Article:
Michelle Zauner Names 1 Way She Can Distinguish the ‘Real’ Japanese Breakfast Fans From the Casual Listeners

Michelle Zauner is a New York Times bestselling author, a Grammy-nominated musician, and a proud Korean-American. Here’s what this artist said about the meaning behind the “Japanese Breakfast” band name and how she can quickly identify her “real” fans. 

Michelle Zauner of Japanese Breakfast reads from her book at The Drop: Japanese Breakfast at The GRAMMY Museum
Michelle Zauner of Japanese Breakfast reads from her book at The Drop: Japanese Breakfast at The GRAMMY Museum | Rebecca Sapp/Getty Images for The Recording Academy

Michelle Zauner is one of the musicians behind Japanese Breakfast

Zauner has been creating music for several years, most notably with the indie alternative rock group Japanese Breakfast. In 2016, the group released their album Psychopomp, including songs like “The Woman That Loves You” and “Everybody Wants to Love You.”

In 2021, Japanese Breakfast released the album Jubilee, with songs like “Be Sweet,” “Savage Good Boy,” and “Posing in Bondage.” Since then, they have earned millions of streams, performing for fans across the globe.

During an interview with Hey Alma, the artist shared that the band name originated by combining something uniquely American (breakfast) with something that Americans found “exotic” (Japanese). In truth, this artist was born in Seoul, South Korea, and identifies closely with her Korean heritage. 

“It’s frustrating because a lot of people just assume that I’m Japanese, even though I’m very vocal about being Korean…,” Zauner said during an interview with Teen Vogue. “I think the majority of people know that I’m Korean, and they support it, but sometimes people take it the wrong way, and that can be frustrating.”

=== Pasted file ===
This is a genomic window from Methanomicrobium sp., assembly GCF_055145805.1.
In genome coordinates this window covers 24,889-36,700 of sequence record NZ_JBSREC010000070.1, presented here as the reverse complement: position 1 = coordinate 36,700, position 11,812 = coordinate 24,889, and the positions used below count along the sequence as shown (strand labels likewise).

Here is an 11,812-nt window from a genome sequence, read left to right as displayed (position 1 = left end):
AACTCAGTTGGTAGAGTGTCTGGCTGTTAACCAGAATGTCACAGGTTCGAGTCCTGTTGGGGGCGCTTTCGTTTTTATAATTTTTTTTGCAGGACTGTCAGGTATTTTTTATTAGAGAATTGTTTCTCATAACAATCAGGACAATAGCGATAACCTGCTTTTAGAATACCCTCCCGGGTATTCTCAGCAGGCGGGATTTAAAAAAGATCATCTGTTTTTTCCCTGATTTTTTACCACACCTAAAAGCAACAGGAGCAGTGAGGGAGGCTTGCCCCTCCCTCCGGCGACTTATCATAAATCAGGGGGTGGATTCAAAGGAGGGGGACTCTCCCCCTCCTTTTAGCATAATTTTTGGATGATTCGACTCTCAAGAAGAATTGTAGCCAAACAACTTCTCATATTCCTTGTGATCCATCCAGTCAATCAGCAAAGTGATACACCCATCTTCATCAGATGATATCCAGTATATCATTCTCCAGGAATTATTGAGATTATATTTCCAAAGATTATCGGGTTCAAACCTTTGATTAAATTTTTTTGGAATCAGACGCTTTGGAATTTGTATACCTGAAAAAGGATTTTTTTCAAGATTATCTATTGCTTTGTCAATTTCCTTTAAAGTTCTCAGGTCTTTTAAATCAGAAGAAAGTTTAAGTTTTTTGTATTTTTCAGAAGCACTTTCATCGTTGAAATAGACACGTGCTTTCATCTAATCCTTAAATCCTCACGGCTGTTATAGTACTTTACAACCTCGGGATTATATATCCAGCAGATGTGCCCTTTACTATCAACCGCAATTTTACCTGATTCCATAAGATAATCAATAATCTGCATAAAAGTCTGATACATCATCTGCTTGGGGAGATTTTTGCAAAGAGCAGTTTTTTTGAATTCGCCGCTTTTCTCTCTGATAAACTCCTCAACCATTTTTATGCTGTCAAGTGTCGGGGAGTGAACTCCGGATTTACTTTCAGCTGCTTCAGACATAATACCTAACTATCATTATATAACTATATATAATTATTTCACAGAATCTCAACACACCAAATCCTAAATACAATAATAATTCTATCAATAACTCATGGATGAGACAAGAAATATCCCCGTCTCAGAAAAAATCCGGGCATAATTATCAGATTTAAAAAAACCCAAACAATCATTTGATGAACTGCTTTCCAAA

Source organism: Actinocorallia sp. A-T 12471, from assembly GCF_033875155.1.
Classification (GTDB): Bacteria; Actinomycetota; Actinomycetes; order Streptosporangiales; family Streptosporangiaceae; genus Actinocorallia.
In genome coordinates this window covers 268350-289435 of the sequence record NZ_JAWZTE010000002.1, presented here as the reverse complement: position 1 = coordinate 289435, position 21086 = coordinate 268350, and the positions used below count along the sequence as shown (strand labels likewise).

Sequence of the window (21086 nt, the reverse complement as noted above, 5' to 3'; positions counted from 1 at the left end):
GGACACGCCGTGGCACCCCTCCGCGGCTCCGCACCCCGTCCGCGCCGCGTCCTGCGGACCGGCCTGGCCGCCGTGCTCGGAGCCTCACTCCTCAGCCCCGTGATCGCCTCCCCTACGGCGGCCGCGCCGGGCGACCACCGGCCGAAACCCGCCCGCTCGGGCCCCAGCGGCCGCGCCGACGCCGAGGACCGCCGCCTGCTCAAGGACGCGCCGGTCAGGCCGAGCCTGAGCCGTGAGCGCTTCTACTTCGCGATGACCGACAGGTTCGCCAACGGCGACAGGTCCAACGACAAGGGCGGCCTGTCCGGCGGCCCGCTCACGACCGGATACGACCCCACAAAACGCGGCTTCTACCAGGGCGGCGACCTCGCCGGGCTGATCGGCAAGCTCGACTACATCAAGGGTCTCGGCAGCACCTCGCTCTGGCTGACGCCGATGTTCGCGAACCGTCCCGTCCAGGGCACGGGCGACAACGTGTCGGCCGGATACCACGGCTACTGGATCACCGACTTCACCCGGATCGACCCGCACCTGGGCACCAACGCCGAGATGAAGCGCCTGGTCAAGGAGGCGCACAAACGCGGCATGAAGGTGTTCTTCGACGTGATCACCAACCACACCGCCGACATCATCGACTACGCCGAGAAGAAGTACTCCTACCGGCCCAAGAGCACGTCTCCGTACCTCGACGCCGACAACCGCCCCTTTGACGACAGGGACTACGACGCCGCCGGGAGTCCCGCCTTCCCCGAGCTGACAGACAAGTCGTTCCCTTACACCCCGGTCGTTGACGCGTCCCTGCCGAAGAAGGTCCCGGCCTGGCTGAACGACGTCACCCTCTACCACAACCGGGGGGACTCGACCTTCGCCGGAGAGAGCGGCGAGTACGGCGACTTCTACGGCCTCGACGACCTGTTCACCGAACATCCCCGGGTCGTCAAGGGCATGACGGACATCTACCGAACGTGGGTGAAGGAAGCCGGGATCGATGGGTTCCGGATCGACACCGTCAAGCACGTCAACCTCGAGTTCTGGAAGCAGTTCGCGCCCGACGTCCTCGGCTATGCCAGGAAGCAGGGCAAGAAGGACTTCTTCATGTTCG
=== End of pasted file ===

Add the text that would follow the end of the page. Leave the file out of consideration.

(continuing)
Michelle Zauner is Korean, often discussing her heritage with fans and her novel ‘Crying in H Mart’

As someone who often discusses her Korean heritage with pride, it’s no surprise that there’s a clear indication to Zauner regarding who the Japanese Breakfast fans are. 

“It’s kind of cool because sometimes it’s like I know who the real fans are who know that [I’m Korean,]” Zauner continued during the same Teen Vogue interview. “You know what I mean? It exposes them quite quickly if they assume I’m Japanese.”

Zauner highlighted her culture with the “Everybody Wants to Love You” music video, released in conjunction with Psychopomp. She also discussed her relationship with her Korean mother and family in the novel Crying in H Mart.

Michelle Zauner discussed her heritage during the New York Times Bestselling novel, ‘Crying in H Mart’

Aside from her music stardom, Zauner is also the author behind Crying in H Mart. The memoir discussed Zauner’s relationship with food and how Korean recipes and grocery stories closely connected her to her late mother, who died of cancer in 2014. 

Since its debut, Crying in H Mart became a New York Times Bestseller, landing on the “Best Book of 2021” list of Entertainment Weekly, Good Morning America, Wall Street Journal, and others.

In 2021, Japanese Breakfast earned the Grammy nomination for Best New Artist, while Jubilee earned the nomination for Best Alternative Music Album. Music by Japanese Breakfast is available on most major music streaming platforms. 

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